The 2021 Urban Landscape Summit kicked off with a State of the Landscape Industry panel. This first session provided an overview of today’s landscape industry conditions. Opening remarks and panel discussion focused on water use and growth around Florida. Panelists also discussed the impact of COVID-19 on the landscape industry and water use.
Dr. Scott Angle, UF/IFAS Vice President of Agriculture and Natural Resources, provided the opening remarks. Dr. Angle focused on the impact the Center for Land Use Efficiency and the landscape industry on changing behavior.
“We’ve got to find ways to give homeowners the options that they want but done in a more sustainable way than they have in the past. We’ve got to make sure that we support our traditional agriculture and forestry as well,” said Dr. Angle.
The panel continued with speakers from the landscape industry, water utilities, and developers.
Phillip Hisey, On Top of the World communities director of landscape operations, discussed how On Top of the World is handling new irrigation and composting programs as well as being competitive in the development market.
“As we continue to grow in this state, we’re going to have to get more inventive on how we irrigate yards. Get more efficient. Conservation is certainly a key too. But there’s a difference between conservation and efficiency,” said Hisey. “We’ve got to be more proactive.”
Rick Hudak, Lennar Corporation director of quality assurance, emphasized how working with Extension helped to develop a lawn establishment watering schedule. The watering schedule has saved their developments and homeowners significant amount of water. They have also demonstrated that you can establish a lawn in 30 days.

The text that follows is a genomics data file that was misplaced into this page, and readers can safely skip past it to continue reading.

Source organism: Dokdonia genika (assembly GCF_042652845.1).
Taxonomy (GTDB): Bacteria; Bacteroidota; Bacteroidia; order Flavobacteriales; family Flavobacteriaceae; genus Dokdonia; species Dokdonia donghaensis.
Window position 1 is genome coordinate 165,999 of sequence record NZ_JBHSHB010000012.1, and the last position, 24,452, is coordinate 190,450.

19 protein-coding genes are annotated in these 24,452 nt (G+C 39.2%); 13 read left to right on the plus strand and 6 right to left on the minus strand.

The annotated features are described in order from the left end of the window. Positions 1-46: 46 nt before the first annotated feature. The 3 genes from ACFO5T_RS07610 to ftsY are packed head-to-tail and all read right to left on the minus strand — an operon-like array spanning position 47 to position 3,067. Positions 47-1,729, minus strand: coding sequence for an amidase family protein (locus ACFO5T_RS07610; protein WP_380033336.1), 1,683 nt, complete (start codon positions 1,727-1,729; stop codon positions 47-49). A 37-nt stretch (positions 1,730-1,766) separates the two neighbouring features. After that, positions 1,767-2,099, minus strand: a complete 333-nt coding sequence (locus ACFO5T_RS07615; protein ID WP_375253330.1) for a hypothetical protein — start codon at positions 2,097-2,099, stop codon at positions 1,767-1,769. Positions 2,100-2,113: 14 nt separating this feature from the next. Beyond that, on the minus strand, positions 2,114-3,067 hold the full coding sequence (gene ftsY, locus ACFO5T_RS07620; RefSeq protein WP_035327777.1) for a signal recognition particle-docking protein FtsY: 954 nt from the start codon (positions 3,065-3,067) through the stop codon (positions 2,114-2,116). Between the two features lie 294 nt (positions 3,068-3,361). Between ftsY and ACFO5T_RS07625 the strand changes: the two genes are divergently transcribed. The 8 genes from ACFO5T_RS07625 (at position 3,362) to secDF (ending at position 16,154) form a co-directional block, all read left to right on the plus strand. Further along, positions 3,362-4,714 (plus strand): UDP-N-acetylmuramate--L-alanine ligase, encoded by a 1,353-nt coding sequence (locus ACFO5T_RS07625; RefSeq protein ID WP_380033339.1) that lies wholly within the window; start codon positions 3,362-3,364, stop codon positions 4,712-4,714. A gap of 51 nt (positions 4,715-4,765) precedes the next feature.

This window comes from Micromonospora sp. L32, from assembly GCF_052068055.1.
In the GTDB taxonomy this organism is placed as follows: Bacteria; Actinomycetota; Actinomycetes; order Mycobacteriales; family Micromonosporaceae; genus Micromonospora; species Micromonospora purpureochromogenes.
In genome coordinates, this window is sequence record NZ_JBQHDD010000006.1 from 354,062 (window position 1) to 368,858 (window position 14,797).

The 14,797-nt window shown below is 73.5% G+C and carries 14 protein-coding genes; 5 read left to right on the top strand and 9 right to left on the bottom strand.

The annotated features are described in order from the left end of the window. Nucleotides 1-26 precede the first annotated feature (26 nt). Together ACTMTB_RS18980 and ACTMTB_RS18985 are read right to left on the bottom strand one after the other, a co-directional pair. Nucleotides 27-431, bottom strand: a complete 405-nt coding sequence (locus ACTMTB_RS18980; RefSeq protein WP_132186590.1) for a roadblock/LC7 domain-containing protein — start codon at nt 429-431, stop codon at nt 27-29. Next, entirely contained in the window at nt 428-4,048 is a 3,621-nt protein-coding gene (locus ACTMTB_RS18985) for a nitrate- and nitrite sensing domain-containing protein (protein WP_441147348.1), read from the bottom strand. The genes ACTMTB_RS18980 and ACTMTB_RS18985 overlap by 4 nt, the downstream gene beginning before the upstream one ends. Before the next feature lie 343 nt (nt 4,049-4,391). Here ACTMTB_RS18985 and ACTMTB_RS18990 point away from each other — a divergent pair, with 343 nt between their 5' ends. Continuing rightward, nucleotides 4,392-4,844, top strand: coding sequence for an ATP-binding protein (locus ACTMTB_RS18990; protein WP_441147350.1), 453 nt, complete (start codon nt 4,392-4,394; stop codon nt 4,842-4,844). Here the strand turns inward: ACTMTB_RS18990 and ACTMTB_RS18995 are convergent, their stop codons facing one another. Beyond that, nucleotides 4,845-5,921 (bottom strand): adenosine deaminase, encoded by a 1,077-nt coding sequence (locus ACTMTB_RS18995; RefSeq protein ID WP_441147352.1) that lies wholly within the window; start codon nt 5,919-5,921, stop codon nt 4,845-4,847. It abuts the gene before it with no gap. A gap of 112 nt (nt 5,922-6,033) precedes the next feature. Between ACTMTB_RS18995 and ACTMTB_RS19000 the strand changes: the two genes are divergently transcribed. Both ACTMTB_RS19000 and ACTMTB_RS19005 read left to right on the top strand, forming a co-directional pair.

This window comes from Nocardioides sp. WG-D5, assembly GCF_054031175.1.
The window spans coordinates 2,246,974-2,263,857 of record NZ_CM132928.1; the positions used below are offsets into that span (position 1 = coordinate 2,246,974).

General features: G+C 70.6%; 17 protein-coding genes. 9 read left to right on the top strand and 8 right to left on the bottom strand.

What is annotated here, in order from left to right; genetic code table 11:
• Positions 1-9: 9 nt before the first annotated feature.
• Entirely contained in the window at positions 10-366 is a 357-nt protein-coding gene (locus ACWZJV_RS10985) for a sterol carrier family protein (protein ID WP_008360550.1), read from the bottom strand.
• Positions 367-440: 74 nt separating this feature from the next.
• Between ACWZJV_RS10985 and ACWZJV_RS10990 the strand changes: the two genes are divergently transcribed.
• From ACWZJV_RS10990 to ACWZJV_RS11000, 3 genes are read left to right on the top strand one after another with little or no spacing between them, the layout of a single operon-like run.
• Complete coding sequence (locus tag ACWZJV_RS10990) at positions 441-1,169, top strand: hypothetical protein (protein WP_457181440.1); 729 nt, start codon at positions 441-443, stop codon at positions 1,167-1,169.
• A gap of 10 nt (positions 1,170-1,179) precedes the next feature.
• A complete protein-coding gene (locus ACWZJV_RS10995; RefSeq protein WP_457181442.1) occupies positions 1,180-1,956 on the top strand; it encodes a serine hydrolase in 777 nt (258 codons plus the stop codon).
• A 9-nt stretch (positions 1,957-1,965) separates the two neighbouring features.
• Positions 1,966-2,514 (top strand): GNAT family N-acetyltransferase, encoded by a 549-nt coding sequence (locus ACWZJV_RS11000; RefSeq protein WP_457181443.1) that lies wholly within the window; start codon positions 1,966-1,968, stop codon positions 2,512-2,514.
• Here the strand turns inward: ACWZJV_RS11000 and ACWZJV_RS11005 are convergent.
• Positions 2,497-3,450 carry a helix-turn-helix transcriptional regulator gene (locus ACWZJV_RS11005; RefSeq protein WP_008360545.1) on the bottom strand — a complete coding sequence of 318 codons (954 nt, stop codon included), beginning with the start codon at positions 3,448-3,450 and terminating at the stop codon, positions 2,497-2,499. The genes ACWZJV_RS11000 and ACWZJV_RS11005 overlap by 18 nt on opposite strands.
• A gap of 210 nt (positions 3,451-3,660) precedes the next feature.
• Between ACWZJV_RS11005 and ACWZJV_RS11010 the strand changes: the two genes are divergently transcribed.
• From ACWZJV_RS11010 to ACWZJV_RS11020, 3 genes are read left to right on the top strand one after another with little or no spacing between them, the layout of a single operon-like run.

“Changing that mindset to where what do you mean we’re now overwatering?” said Hudak. “And it was between even our sod companies, our irrigation companies, we had to get everyone on board. A lot of meetings, a lot of buy-in because you know you’re changing the industry.”
Adam Jones, Massey Services vice president and director of quality assurance, talked about changing their services to add irrigation maintenance. He discussed adjusting their business strategy to provide same-day irrigation maintenance service to customers. Massey is also working towards a long-term goal of upgrading to more water efficient irrigation systems.
“We’ve made a huge impact on not just the quality of your customers’ landscapes but in terms of reducing what I’ll call usage of water,” said Jones. “We’re trying to figure out how to make every gallon go to some beneficial purpose.”
Mike Sweeney, Toho Water Authority deputy executive director, discussed how utilities are working with alternative water supply projects. He also explained how innovation and public-private partnerships are important to conservation work.
“It’s a really hard sell in central Florida or anywhere in Florida for that matter given how much water is on the surface. And people that are new to the state and they’re moving down here rapidly why could there be any problem with having not enough water,” said Sweeney. “It is a challenge to get people’s heads around the fact that they need to be diligent about their water use.”
Panelists concluded by answering questions and re-emphasizing the need for partnerships between extension, developers, landscape industry, and homeowners.